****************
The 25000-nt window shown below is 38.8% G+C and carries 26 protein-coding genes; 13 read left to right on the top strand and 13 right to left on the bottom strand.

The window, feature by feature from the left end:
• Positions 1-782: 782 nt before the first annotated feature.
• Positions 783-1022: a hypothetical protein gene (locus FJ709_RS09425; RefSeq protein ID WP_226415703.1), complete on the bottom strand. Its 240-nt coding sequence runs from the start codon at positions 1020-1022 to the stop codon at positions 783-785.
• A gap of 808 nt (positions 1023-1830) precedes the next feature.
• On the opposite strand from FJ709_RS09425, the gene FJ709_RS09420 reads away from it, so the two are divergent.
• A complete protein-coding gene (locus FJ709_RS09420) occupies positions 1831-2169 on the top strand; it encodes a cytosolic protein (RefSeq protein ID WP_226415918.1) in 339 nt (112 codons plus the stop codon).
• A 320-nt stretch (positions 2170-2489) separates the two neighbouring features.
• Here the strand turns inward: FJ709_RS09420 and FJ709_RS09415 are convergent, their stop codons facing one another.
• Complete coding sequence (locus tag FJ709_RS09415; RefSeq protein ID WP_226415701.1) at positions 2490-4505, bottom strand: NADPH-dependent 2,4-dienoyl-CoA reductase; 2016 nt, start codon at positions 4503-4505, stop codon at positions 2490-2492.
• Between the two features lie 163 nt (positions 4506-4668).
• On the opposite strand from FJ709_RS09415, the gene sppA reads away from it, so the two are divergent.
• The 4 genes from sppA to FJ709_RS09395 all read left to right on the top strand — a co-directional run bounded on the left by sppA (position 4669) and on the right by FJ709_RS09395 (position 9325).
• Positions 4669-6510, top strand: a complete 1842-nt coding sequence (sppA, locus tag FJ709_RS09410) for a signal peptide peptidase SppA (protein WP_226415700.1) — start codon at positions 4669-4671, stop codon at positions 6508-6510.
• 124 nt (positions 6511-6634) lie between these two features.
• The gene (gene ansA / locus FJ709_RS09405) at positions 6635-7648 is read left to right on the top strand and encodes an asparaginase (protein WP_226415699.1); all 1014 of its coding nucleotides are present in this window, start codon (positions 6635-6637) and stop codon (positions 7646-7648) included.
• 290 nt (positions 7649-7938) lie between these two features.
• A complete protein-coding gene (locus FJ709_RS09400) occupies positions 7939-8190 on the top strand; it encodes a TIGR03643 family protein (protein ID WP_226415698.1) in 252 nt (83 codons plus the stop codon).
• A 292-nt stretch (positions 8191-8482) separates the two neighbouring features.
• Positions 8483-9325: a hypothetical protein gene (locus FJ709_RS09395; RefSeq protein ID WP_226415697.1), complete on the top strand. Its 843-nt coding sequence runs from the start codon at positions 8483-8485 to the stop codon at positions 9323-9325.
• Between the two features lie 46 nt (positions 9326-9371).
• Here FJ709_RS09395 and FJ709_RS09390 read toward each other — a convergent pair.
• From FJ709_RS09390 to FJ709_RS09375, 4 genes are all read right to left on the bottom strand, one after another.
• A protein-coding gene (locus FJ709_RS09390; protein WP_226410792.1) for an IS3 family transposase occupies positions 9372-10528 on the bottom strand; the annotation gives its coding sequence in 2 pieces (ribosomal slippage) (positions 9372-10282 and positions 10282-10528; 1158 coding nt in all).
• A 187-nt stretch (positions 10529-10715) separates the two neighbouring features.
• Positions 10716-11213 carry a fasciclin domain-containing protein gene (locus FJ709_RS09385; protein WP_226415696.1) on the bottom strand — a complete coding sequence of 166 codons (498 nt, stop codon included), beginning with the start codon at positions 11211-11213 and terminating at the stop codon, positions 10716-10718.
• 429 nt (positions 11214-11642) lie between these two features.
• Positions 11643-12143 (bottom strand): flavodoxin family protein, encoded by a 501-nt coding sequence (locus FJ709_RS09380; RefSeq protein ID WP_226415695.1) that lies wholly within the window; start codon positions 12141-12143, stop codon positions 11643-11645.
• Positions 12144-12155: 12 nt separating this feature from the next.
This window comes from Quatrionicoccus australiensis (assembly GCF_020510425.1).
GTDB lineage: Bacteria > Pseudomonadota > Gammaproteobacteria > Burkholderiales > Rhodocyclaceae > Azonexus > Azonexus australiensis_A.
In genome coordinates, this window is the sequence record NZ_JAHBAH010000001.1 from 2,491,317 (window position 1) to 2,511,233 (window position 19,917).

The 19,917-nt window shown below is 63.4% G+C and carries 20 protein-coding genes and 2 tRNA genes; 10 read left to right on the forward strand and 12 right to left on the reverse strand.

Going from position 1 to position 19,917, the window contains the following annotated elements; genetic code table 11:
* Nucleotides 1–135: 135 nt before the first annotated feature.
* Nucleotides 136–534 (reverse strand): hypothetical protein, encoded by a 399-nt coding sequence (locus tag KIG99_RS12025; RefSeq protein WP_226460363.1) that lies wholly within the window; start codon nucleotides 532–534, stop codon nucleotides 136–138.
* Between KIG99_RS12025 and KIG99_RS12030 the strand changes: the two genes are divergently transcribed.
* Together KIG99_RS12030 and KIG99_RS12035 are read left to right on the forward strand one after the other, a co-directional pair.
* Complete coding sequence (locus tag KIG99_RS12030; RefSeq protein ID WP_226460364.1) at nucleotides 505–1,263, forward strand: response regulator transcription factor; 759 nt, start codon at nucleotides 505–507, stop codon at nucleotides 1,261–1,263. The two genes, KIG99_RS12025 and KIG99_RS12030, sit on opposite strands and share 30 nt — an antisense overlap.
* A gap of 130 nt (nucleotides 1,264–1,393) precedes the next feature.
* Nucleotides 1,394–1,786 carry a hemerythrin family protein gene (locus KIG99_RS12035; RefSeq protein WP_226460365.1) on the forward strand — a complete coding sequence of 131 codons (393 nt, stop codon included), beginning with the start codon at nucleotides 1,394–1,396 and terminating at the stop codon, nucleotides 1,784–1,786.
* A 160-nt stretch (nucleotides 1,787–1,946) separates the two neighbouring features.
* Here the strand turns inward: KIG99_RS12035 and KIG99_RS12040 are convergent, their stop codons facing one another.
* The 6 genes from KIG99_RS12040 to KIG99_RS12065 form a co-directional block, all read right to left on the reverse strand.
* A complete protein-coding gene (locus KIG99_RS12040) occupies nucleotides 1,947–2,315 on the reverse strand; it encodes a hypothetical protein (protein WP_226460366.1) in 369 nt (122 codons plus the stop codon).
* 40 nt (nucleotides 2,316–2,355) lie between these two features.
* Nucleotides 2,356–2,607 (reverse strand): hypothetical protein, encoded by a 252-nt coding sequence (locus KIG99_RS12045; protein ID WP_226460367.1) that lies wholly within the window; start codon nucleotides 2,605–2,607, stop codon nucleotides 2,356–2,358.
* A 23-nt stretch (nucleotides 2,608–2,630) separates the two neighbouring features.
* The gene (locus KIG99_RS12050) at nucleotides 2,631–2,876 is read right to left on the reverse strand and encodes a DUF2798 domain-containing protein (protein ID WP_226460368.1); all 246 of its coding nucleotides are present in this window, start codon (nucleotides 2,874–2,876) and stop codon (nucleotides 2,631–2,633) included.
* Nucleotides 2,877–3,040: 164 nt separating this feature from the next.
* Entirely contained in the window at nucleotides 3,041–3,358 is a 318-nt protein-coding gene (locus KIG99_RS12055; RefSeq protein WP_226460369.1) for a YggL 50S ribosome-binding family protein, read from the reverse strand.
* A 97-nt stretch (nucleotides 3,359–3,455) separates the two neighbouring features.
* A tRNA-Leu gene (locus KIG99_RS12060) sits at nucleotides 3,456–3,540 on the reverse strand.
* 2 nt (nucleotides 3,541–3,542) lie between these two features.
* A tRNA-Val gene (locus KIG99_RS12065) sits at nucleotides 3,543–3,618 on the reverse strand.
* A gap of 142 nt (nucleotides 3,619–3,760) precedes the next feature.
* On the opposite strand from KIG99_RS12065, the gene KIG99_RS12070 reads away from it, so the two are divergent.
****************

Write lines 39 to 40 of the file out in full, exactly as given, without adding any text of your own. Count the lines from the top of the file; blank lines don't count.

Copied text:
* Complete coding sequence (locus tag KIG99_RS12030; RefSeq protein ID WP_226460364.1) at nucleotides 505–1,263, forward strand: response regulator transcription factor; 759 nt, start codon at nucleotides 505–507, stop codon at nucleotides 1,261–1,263. The two genes, KIG99_RS12025 and KIG99_RS12030, sit on opposite strands and share 30 nt — an antisense overlap.
* A gap of 130 nt (nucleotides 1,264–1,393) precedes the next feature.